...Well, maybe you were just thinking that Martino’s was going to have a bar or something. Well... they don’t have a bar. You just screwed up. It’s BYO(bring your own). Of course, you can go out and run to the liquor store, if you want to keep your date, family or friends waiting but why not utilize Martino’s wine pickup and delivery service? That way you not only can see how quick and efficient they are at Martino’s, but you can say to your party, “Oh I knew they had the wine pick up service when you told me to pick up the bottle.”

If they believe it or not you’re in the clear! Now that you have the bottle of wine, it’s now time to look at the menu.

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A dinner at Martino’s is not just a dinner. It’s an experience into a culinary scene that is a mere 1,329 miles away from Somerville. You have many choices on the menu to choose from and you have options that will take you to all parts of the cooking in Cuba.

Provided by the foundation that was set by Martino, Ronaldo, his second youngest son, is providing his own flare to the dishes, while taking over as Head Chef.

Martino Linares Jr. the youngest of the four boys is also helping run the operations side of the restaurant.

As head chef, you can tell it’s what he loves to do. You can tell in the cooking and presentation that each dish is prepared with equal love and attention.

Although Ronaldo is often busy during the week and restaurant weekends, don’t be surprised to see the Head Chef walk outside to check on how you’re doing and what you have planned for the rest of your weekend.

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Ronaldo gets it, but did you get it, after that cliffhanger we left you off on a few paragraphs ago?

You may be wondering what that delicious dessert was, that the servers drop off at your table after you finish your meal during the legendary buffet lunch. A treat that isn’t advertised as such, because if it were the line would stretch across main street and end at the oldest hotel in the country. A line that would rival the one at the apple store(if it was on a day that another iphone came out).

It’s none other than their home made Tres leches. It’s something that you need to come by and experience to understand the love that they put into it and the delicacy of the cake, mixed with the three milk flavors that just melts in your mouth.

Also, after your dinner,  make sure if you’re a coffee drinker, to order the Cuban Style coffee. That will give you another flavor of the country that Martino Linares fought in, during the Bay of Pigs and in which he decided to bring the flavors back to America, after fighting through the Cartel Wars in Colombia and having to shut down his previous business.

They bring that fighting spirit into the culture that they’ve established here at Martino’s too.

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The culture is one that has been evolving since the day they opened the doors in 1992, but the core elements of it remain intact.

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“It’s a true family atmosphere. You know everyone’s treating everyone as you like to be treated. It’s an opportunity for them that provides means to take a step forward. Being in the kitchen you know we’re all part of one goal and it is to produce high quality food.”

From the moment this place turns on the lights all the way up until the last customer walks out the door, they are working to live up to this culture.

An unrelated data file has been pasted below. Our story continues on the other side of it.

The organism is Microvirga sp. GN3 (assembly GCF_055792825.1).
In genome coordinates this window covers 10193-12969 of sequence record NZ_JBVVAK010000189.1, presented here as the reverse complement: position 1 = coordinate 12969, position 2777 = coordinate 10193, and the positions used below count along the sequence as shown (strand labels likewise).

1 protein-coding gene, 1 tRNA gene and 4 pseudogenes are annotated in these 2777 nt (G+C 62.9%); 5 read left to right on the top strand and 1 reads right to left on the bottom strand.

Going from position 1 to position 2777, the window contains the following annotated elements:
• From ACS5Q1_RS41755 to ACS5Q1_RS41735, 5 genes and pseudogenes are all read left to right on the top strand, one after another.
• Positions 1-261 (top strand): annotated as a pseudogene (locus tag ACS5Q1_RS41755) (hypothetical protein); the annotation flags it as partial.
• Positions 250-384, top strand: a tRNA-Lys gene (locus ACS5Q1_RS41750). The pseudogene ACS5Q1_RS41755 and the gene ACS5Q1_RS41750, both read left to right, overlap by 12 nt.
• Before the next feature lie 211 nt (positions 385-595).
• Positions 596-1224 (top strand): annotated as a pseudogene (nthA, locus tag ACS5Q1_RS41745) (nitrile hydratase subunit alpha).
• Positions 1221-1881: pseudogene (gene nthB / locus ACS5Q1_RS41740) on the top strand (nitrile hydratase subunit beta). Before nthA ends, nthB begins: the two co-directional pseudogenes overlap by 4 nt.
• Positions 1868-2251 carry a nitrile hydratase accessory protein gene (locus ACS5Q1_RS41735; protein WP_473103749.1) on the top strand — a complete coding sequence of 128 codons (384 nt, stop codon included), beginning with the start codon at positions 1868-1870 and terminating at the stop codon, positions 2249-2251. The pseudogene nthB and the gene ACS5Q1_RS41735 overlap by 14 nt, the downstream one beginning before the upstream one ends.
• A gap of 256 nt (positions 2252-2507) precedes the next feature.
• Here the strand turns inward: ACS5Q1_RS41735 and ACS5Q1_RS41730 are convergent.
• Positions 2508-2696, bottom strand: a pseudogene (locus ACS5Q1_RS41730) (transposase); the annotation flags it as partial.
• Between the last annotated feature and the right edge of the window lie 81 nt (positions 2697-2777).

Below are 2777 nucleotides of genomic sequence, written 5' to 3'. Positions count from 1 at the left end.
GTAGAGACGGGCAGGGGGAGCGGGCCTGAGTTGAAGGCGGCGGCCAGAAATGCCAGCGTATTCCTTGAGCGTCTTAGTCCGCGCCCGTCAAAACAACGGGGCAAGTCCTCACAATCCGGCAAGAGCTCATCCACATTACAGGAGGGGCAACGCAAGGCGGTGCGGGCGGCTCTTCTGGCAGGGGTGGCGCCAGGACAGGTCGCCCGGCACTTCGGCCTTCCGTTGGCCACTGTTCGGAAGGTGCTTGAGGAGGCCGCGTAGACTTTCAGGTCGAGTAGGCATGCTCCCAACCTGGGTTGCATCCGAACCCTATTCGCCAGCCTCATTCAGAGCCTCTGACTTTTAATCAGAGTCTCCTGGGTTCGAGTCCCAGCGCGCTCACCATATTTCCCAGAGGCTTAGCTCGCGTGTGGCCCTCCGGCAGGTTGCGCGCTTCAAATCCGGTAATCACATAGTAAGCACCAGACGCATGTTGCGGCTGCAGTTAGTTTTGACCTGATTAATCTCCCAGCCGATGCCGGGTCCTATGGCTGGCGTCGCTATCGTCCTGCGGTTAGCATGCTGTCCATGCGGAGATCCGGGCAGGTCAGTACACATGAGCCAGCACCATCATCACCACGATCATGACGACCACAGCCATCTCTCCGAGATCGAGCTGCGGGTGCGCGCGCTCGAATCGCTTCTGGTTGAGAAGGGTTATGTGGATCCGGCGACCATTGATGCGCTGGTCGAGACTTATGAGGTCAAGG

Their mission is simple.

“Just get it done on a consistent basis.” said Ronaldo

Since Ronaldo took over as the Head Chef And Chief of Operations in 2007 he’s been able to keep up with what they’ve been doing for over 25 years and also add his own flare to it with his own unique recipes that he’s been developing since he was back in Colombia.

“Without me knowing, they were imbedded in me, because I would taste stuff. My mom,  what do you think about this, and I would say good and my mom would be like no it needs this and I would be like okay I get it.”

They’ve built a family culture of hard work, that gives opportunities to people in the community.

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The night is coming to a close though, on another Saturday night at Martino’s. The streets of Somerville are still moving but the closing procedures have begun and the staff is in full force cleaning up and prepping for tomorrow.

Once you hit the street of the Rail Town, off of the Raritan Valley Train line, don’t just run to your car. Well if you have the energy, enjoy an evening walk down the main street. Picture, the horses and carriages trudging down this old historic highway, which used to be known as The York Road and take a look around at the architecture of some of the buildings. Plus, you’ll never be short of some late night conversations with some of the locals around.

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‘Alright boys, we got another big weekend tomorrow so I expect you to be at your best. Don’t work to hard in school this week!’ Martino said with a wink, as his 4 boys headed back to Rockaway for another week at school only before coming back a few days later for another round.

It was those long weekends working, having to sleep in the basement, and then coming back week after week that helped build this place and bring it to the point where it is now where people come in time and time again to get a little taste of Cuba.

 

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By- Tom Kubrak

Email- This email address is being protected from spambots. You need JavaScript enabled to view it.  for writing inquiries

IG & TWTR @tomkubrak 

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Photos: Erik Renninger @erikrenninger